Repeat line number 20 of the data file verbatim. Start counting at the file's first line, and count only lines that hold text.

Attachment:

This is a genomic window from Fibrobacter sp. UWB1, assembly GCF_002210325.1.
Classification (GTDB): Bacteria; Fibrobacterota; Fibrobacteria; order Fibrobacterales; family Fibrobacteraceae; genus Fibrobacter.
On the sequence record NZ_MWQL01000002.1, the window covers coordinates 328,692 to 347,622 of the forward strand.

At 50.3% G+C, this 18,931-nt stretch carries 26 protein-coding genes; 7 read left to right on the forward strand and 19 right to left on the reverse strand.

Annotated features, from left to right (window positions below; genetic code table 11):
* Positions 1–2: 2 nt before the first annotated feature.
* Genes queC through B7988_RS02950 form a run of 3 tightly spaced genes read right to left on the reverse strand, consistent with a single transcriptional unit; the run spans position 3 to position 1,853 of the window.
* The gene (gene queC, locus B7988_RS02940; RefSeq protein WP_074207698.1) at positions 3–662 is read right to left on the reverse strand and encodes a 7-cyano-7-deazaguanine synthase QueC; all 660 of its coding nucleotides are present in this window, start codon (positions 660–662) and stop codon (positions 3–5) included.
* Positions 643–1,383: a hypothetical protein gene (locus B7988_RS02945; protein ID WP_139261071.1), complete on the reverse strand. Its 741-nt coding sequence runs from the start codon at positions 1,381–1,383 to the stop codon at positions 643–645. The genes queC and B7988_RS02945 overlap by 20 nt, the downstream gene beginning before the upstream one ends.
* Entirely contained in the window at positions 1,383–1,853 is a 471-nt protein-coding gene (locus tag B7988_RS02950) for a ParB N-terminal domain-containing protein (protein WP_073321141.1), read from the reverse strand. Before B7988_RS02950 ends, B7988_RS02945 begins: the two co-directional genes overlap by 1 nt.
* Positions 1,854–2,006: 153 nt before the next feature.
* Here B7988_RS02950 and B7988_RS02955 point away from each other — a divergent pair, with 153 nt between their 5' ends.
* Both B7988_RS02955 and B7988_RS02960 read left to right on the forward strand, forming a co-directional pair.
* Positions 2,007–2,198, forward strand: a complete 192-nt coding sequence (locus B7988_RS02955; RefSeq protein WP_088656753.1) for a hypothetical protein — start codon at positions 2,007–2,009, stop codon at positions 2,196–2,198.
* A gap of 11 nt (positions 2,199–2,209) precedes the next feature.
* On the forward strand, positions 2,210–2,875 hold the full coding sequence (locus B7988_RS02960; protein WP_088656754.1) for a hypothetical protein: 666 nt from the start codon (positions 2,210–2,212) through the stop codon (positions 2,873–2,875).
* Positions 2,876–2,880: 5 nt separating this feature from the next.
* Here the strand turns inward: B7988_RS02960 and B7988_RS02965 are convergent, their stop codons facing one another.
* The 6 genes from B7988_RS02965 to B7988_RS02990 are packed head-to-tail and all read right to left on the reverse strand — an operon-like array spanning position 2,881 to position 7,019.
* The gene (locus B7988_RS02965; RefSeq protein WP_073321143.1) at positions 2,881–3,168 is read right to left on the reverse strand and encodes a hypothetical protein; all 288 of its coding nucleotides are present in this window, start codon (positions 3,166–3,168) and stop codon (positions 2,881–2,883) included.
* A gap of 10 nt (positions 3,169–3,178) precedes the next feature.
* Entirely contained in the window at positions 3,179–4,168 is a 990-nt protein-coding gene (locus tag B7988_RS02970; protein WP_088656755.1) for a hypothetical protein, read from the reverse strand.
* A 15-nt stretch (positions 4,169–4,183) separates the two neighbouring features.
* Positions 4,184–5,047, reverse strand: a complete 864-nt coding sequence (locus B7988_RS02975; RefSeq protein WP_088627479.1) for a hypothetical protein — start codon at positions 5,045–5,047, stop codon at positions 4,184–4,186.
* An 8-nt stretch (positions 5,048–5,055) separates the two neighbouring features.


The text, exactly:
* The gene (locus B7988_RS02965; RefSeq protein WP_073321143.1) at positions 2,881–3,168 is read right to left on the reverse strand and encodes a hypothetical protein; all 288 of its coding nucleotides are present in this window, start codon (positions 3,166–3,168) and stop codon (positions 2,881–2,883) included.